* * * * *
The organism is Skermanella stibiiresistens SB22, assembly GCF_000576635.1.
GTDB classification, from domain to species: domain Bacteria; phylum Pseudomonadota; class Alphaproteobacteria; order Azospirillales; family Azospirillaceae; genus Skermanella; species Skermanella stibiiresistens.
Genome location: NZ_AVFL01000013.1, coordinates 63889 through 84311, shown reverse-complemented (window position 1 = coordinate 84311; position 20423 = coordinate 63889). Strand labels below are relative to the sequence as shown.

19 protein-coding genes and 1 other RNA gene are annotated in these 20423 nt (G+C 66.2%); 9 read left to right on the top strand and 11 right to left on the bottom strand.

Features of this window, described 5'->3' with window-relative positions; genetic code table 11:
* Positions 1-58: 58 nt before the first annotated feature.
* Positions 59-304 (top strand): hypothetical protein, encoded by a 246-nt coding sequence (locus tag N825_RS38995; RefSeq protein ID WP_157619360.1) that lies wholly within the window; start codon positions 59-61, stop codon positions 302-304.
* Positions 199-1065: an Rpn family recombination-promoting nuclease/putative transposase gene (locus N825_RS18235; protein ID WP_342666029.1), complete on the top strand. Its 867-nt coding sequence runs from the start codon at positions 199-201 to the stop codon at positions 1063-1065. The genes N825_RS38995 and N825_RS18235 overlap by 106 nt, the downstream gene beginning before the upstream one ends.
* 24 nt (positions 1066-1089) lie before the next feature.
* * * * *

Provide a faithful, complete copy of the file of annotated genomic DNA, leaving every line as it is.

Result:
The organism is Skermanella stibiiresistens SB22, assembly GCF_000576635.1.
GTDB classification, from domain to species: domain Bacteria; phylum Pseudomonadota; class Alphaproteobacteria; order Azospirillales; family Azospirillaceae; genus Skermanella; species Skermanella stibiiresistens.
Genome location: NZ_AVFL01000013.1, coordinates 63889 through 84311, shown reverse-complemented (window position 1 = coordinate 84311; position 20423 = coordinate 63889). Strand labels below are relative to the sequence as shown.

19 protein-coding genes and 1 other RNA gene are annotated in these 20423 nt (G+C 66.2%); 9 read left to right on the top strand and 11 right to left on the bottom strand.

Features of this window, described 5'->3' with window-relative positions; genetic code table 11:
* Positions 1-58: 58 nt before the first annotated feature.
* Positions 59-304 (top strand): hypothetical protein, encoded by a 246-nt coding sequence (locus tag N825_RS38995; RefSeq protein ID WP_157619360.1) that lies wholly within the window; start codon positions 59-61, stop codon positions 302-304.
* Positions 199-1065: an Rpn family recombination-promoting nuclease/putative transposase gene (locus N825_RS18235; protein ID WP_342666029.1), complete on the top strand. Its 867-nt coding sequence runs from the start codon at positions 199-201 to the stop codon at positions 1063-1065. The genes N825_RS38995 and N825_RS18235 overlap by 106 nt, the downstream gene beginning before the upstream one ends.
* 24 nt (positions 1066-1089) lie before the next feature.